How one identifies and measures success can lead to self-deprecation or praise.
I spent 5 months in Mexico working remote, but that time needed to come to an end. I hopped on a plane to the USA with a plan to tour the USA and visit board game stores to demo our game. I knew it would be costly, but it seemed like the only answer at the time.
For the first 6 months of our e-commerce launch, we thought the KPI (goal) was to ‘get our game into as many hands as possible‘. We thought this would move the needle the most, to help spread word and get into local communities.
There was a problem. We had no way to control the narrative in how it was being received or explained. Mainstream players who played only Jenga and UNO did not understand how to play.
How does a trap card work?
How can I win if the aim is not to lose?
What’s the difference between playing a card vs. returning a card?
These were some of the all too common questions. Advertising to push sales was not the answer.
We changed our KPI to ‘Get the game into as many hands as possible who know how to explain it to others’. After all, who buys games from ads? I’ve only ever bought games from word of mouth.
I began making videos explaining specific game play situations. It was effective, because we stopped getting confused reviews. While it was helping, it didn’t pay the bills. Living and Ubering in Dallas was not cheap.
I became very stressed. How I was going to maintain our business growth, and find income to keep a roof over my head and food in my mouth?
It got so bad that I was staying in a dorm with bunk beds and could no longer afford my own space. My mental health was declining – how ironic as a mental wellness games company.
A friendly face was what I needed most, so I hopped on a plane to San Diego to visit a friend.
Long story short, this led me to a few contracts that brought in some income. I was working 40-60 hours per week for other people in a difficult environment. I won’t say much, but the environment was not healthy and was crushing my soul. I tried to stay grateful because it was income, but it took a hit on my ability to work on Right Wrong Game.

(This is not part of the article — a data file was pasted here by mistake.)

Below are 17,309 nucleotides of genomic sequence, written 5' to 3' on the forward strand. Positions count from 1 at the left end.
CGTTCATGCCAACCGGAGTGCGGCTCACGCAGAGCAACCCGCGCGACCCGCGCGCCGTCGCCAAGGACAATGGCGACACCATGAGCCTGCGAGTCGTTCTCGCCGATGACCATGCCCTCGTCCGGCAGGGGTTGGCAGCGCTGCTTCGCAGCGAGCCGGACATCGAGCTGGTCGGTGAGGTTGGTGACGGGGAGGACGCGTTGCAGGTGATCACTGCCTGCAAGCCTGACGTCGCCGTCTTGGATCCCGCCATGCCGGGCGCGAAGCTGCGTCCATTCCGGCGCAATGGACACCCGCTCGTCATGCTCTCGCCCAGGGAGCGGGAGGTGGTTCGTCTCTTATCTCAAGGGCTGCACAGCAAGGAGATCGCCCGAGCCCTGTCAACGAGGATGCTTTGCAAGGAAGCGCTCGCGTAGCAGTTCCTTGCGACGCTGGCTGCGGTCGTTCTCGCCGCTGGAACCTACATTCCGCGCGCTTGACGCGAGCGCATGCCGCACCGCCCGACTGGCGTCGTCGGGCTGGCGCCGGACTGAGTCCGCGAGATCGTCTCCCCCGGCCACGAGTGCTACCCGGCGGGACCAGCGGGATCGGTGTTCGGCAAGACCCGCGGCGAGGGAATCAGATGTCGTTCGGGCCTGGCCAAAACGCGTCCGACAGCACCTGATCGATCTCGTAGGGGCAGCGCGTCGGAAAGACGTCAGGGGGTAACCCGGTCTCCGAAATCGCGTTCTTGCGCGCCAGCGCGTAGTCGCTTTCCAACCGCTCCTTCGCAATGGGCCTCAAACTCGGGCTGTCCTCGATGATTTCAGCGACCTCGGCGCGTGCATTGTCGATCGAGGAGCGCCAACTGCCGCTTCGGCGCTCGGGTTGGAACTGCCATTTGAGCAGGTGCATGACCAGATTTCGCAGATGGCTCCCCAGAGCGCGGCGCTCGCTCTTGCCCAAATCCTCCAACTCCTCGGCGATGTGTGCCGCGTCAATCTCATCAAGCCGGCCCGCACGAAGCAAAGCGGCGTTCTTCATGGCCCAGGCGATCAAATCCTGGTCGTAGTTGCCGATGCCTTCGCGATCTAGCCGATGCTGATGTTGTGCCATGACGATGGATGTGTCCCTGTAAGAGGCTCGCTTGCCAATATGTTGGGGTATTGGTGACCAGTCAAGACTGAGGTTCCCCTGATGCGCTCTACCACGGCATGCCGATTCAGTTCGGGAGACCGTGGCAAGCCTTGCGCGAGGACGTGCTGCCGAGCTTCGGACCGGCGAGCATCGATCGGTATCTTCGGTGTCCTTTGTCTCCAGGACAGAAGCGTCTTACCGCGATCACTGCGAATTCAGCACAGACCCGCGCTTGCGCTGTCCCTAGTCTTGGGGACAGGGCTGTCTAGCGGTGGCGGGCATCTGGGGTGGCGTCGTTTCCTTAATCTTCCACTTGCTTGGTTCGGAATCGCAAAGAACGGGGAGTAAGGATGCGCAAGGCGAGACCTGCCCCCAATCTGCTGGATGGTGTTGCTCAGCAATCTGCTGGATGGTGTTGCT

Failure is not an option to me. Failure is simply giving up. So, I decided to get resourceful and outsource our marketing. I sent our game to social media influencers who could make videos on my behalf. Our organic sales doubled, then tripled and they continue to grow.
While this was happening, we were in the closing days of our 2 month street launch for retailers. We got signed by all major distributors in the USA, Canada and Australia. They were increasing orders, and some got 5x more their regular quantity for first time games.
I knew we were on path, but my mental health had crashed. I realized that my happiness was critical and the place I felt most uplifted and empowered was in Mexico. I decided to head back in a couple weeks and work remote again.
I thought I was such a failure. I only made it to 4 board game stores in 2 months. Then, I snapped out of it and considered this one fact: Regardless of the details, we still reached the end goal. Get into the store shelves and into as many hands as possible who can explain the game to others.
I did not follow every step of the plan, but through resourcefulness, we achieved the same end result.
Not every journey is the same. Not every path is straight forward. Not every milestone is noticeable.
On a personal level, a lot of my fear and lack of self confidence disintegrated. Looking back, I don’t recognize the same person I once was. Through this process, an old part of myself died and who I’ve always wanted to become is emerging.August 3, 2022